Unearthed Getz At The Gate Augments Legacy of Jazz Great; 16-Track, 3LP-Set with Extensive Liner Notes by Jazz Historian Bob Blumenthal
Getz At The Gate is a previously unreleased 1961 Stan Getz live recording from the historic Village Gate in New York City. Presented across a trio of vinyl LPs, the 16-track performance finds the tenor saxophone giant working in an all-star, rarely heard quartet with pianist Steve Kuhn, bassist John Neves and drummer Roy Haynes (aka ‘The Boston Band'). Includes extensive liner notes by Boston jazz historian Bob Blumenthal. The show was professionally recorded with a view to possible commercial release but, after those plans were forgotten, the tape sat in the vaults for 58 years. The recording serves as a priceless document of a direction that Getz, ultimately, did not follow.
Returning from a period of living in Europe, he put together this new quartet to pursue a slightly more modern and aggressive sound which was gaining ground, notably via John Coltrane's quartet, in which Kuhn had recently been playing. But in 1962, Getz's Jazz Samba album with guitarist Charlie Byrd heralded the start of the bossa nova boom, and steered the course of Getz's career for the following years. 1963's Jazz Samba Encore! (1963) album, featuring Luiz Bonfá, continued that trend, before the saxophonist's unforgettable liaison with Brazilian guitarist João Gilberto for 1964's Getz/Gilberto. Also featuring pianist Antônio Carlos Jobim, it led to a Record of the Year Grammy Award in 1965 for "The Girl From Ipanema," one of two tracks featuring João's wife, vocalist Astrud Gilberto.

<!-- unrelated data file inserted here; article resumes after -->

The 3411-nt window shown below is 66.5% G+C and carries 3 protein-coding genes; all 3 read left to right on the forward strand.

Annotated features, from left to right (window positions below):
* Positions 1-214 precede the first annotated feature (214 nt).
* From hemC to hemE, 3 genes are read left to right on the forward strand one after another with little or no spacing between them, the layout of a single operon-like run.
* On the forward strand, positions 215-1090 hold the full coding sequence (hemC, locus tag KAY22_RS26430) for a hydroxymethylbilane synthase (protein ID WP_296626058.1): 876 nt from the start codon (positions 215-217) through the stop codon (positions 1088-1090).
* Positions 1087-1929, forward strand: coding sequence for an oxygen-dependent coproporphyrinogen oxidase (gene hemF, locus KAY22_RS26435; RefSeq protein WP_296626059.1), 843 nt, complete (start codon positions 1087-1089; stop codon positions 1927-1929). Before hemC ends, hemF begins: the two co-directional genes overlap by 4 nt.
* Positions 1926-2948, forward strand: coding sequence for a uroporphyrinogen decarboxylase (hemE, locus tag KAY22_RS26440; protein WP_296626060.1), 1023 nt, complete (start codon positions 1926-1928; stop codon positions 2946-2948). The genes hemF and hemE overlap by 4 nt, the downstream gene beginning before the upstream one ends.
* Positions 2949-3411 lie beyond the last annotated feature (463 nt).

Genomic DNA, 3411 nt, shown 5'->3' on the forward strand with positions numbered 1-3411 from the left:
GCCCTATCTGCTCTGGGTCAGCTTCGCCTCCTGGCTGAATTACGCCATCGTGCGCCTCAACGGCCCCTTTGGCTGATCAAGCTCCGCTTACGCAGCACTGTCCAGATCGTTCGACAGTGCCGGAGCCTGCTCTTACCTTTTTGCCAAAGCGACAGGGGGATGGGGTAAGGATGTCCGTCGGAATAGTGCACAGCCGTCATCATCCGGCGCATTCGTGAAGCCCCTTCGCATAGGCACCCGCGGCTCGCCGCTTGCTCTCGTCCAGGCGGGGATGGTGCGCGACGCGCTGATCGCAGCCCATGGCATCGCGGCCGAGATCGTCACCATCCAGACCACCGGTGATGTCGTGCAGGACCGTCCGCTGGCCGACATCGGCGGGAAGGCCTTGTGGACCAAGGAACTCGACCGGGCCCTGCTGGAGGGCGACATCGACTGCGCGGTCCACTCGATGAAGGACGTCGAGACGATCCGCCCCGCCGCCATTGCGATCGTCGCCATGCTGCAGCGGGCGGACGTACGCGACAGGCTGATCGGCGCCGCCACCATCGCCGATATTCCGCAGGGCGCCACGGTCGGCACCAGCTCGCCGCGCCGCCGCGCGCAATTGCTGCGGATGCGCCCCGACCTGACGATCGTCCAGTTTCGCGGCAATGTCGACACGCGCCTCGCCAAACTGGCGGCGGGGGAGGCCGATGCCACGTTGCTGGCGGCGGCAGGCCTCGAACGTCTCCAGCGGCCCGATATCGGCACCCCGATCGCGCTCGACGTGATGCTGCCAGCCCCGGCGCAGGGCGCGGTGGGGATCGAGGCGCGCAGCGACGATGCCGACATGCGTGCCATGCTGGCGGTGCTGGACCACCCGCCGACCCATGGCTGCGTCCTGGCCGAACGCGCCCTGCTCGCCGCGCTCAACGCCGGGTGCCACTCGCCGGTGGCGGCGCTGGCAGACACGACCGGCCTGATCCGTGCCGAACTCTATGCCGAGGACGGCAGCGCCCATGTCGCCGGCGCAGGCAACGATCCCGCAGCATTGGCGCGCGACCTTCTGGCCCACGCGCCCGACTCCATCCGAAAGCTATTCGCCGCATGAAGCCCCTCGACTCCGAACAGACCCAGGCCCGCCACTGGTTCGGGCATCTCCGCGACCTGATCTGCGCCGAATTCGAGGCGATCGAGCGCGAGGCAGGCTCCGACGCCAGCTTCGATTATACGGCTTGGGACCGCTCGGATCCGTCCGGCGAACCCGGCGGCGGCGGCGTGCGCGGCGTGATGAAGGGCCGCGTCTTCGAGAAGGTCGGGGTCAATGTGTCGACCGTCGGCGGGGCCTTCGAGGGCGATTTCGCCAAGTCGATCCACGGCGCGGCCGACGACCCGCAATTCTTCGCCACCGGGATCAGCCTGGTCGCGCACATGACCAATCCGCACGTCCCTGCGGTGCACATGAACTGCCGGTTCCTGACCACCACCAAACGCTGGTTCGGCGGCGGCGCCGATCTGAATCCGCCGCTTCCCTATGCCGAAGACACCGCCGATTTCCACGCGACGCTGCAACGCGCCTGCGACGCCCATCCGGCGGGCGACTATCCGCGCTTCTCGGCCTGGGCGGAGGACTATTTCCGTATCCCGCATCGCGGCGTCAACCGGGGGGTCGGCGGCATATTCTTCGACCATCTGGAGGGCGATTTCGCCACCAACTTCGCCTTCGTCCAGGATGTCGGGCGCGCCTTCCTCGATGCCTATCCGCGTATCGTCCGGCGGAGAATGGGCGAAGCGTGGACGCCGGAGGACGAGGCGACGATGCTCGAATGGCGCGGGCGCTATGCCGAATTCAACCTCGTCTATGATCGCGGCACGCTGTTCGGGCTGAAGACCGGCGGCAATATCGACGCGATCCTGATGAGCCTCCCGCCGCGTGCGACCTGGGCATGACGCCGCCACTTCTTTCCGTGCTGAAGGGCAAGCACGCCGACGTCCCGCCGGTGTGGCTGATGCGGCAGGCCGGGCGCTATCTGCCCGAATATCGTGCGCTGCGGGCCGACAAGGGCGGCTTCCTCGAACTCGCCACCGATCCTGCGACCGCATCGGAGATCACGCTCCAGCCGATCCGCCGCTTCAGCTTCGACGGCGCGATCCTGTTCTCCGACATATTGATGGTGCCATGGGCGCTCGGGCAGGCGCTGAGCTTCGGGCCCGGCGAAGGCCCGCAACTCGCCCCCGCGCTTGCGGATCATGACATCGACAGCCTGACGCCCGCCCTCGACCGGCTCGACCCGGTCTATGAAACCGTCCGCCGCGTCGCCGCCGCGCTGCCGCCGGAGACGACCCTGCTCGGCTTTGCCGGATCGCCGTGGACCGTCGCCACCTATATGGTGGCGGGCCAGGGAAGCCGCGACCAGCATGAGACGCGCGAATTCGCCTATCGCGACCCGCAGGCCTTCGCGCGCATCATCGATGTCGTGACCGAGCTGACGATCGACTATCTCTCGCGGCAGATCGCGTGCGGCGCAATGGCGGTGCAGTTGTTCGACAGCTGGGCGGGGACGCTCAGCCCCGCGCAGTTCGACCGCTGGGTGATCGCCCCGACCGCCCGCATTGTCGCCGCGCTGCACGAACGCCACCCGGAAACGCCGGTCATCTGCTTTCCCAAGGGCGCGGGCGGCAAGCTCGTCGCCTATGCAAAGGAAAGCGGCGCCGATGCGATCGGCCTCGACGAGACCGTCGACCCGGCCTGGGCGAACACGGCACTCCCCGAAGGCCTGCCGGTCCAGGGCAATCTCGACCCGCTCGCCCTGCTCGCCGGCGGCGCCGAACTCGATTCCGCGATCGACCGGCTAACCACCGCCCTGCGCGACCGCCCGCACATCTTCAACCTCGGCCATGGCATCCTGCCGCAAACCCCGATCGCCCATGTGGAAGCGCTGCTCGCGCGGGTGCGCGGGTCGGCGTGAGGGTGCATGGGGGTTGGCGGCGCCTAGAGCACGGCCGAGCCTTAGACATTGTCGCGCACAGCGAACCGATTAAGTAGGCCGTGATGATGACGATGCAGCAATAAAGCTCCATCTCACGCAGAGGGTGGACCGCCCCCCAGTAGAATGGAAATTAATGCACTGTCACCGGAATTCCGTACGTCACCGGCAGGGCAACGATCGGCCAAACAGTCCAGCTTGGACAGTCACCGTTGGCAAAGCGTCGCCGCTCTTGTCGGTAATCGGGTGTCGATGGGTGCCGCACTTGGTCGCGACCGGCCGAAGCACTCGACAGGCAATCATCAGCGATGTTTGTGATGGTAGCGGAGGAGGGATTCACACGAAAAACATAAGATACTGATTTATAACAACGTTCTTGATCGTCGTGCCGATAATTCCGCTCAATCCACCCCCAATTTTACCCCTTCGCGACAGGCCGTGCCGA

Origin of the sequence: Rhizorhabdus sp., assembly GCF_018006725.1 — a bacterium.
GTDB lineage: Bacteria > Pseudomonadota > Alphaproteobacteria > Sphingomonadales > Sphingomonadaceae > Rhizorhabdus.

Getz at The Gate contains performances of several tracks that he had recorded in the 1950s, including "When the Sun Comes Out," "Like Someone in Love" and "Spring Can Really Hang You Up the Most." It also hints at where he might have gone if the bossa nova sound had not dictated his next direction, with Getz's only known recordings of "It's All Right with Me" and "Yesterday's Gardenias." The album also showcases the uptempo choruses of "Airegin" and an impassioned version of "Where Do You Go?"